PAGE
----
There was a day in October that the seniors at our school played a prank.  When the bell rang, they arranged themselves into different positions around the school, becoming statues for five minutes.  Kids were planking on the staircase (I had to go all around the school to avoid stepping under them to the stairs), tossing pies in faces, eating chips, etc etc.  It was the perfect prank.  Anyways, after this was over, I had to go on the announcements.  The first thing I said was, “hey, it looks like we bought some new statues!”  And then I realized that my humor is absolutely horrendous.  I couldn’t believe how ridiculous I sounded.  The thing is, this happens on a regular basis.  My friends usually make fun of me for it, and I’ve learned to turn my embarrassment into some humor.  This doesn’t ever stop me from trying to be witty/funny on the announcements—but I think most people at my school know enough about me to pass this off.

Anyways, the point of all this is that I do the same thing with my blog.  It’s a chance for me to talk—to myself—and people can choose to read it or not.  I’m wondering if this will ever carry on to my dating life, one day.  Will I sit there, trying to act humorous–talking on and on and on?  Oh dear.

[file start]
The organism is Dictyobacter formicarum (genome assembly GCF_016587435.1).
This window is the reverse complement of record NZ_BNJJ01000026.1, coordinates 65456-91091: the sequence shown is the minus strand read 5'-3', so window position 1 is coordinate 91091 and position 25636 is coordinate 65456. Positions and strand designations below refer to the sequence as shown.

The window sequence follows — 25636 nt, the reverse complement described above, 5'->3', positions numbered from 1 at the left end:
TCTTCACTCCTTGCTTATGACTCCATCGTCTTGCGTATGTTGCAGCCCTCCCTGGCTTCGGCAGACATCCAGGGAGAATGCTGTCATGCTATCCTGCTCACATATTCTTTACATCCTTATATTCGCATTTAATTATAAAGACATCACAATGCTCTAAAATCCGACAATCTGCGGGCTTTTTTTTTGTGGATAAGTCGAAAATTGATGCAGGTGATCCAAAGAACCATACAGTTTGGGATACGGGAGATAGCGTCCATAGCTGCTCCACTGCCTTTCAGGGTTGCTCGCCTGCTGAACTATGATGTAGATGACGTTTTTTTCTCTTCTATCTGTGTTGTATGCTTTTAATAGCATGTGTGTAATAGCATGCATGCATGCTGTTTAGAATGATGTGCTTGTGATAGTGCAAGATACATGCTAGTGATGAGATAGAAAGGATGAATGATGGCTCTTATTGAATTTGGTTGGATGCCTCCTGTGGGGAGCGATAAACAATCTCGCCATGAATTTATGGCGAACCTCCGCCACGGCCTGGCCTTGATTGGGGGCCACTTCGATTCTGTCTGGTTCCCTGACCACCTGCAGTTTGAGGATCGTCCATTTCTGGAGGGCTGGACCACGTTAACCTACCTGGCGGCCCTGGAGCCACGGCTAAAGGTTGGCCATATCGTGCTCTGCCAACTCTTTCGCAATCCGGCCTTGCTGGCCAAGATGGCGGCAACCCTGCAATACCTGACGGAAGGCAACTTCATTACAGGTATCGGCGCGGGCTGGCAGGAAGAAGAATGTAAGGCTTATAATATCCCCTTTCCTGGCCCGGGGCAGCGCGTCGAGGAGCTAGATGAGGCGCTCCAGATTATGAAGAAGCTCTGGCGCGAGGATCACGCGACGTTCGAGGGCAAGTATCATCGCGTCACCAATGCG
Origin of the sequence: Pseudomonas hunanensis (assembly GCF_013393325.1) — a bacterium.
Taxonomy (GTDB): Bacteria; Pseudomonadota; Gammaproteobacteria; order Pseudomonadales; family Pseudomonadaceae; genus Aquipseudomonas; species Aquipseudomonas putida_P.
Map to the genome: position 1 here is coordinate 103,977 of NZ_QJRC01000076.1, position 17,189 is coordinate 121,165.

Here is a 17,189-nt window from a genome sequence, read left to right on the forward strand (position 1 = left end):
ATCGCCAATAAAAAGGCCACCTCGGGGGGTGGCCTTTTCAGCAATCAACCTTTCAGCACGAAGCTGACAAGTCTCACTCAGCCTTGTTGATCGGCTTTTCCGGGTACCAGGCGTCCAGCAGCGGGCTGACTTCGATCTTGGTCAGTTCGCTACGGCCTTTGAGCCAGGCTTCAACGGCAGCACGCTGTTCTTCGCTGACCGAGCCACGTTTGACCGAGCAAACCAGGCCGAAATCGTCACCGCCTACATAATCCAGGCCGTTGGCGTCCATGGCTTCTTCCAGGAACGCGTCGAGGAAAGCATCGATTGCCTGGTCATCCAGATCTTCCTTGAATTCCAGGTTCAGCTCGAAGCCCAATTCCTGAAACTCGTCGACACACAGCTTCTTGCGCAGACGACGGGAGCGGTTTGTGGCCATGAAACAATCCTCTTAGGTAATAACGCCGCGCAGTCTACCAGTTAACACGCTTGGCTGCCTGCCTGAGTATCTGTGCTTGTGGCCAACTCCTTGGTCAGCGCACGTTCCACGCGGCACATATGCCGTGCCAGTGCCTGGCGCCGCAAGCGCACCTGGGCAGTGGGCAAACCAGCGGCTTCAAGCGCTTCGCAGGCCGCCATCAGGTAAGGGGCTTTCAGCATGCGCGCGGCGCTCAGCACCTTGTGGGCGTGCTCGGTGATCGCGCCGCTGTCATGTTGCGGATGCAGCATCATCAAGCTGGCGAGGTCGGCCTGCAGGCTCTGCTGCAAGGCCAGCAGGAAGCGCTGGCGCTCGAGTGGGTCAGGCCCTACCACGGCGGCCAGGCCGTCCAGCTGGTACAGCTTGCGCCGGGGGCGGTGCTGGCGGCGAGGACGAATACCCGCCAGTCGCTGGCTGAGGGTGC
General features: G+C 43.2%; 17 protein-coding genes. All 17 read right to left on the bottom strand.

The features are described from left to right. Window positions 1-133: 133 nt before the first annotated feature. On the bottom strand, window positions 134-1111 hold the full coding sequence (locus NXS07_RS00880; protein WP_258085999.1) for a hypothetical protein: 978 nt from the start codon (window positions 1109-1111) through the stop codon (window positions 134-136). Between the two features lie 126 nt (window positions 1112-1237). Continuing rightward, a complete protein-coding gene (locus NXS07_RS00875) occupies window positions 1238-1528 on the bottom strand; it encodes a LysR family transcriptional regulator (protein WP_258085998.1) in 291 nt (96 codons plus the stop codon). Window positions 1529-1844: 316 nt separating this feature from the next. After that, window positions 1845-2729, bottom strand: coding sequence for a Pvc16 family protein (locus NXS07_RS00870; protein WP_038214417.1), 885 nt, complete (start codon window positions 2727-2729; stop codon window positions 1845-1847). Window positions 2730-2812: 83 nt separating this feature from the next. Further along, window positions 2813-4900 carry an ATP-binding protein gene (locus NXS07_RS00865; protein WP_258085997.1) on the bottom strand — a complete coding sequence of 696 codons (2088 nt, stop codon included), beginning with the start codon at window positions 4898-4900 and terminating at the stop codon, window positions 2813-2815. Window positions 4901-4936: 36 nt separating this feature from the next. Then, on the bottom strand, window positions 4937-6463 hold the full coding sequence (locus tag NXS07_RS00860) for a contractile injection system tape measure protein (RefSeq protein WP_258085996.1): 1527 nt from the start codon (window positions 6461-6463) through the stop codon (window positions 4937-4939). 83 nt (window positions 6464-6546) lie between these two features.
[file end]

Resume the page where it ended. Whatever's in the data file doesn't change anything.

Anyways, if you know me, you know that the things I write are probably things I would say out loud.  I’m not sure if this is good or bad.

[quick side note, I’m listening to the Lion King soundtrack while writing this, because that’s really what my life is about…
Although I love all the songs, my favorites are Endless Night, They Live in You, Shadowland,  and Can You Feel the Love Tonight.  Not only this, but I love the soundtrack to Lion King 2, as well!  My favorites from that are Upendi, We Are One, and Love Will Find a Way.  Below, I’ve posted They Live in You and We are One.  Enjoy!]

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Unforgettable

A podcast of this piece: http://youngwritersproject.org/node/65031

There is something about January that gives it a certain solemnity.  I don’t know what this is–whether it’s the death of sleepless nights, the dismal and cloudy weather, or the fact that we remember someone who held such a great part of our hearts.  I can’t help but feel that there is a correlation between the three.

We lost someone 7 years ago, on an icy January day in the 3rd grade.  Ila Pollard–for those of you who know her, I hope you will read this with smiles on your faces, like the one she always had.  Those of you who don’t know her, I hope I can convey the same feelings we felt for her through these words.

Every year, I have made it a tradition to write something about Ila.  Sometimes I write something that is hidden within my journal; other times, I want to keep her memories alive as much as I can.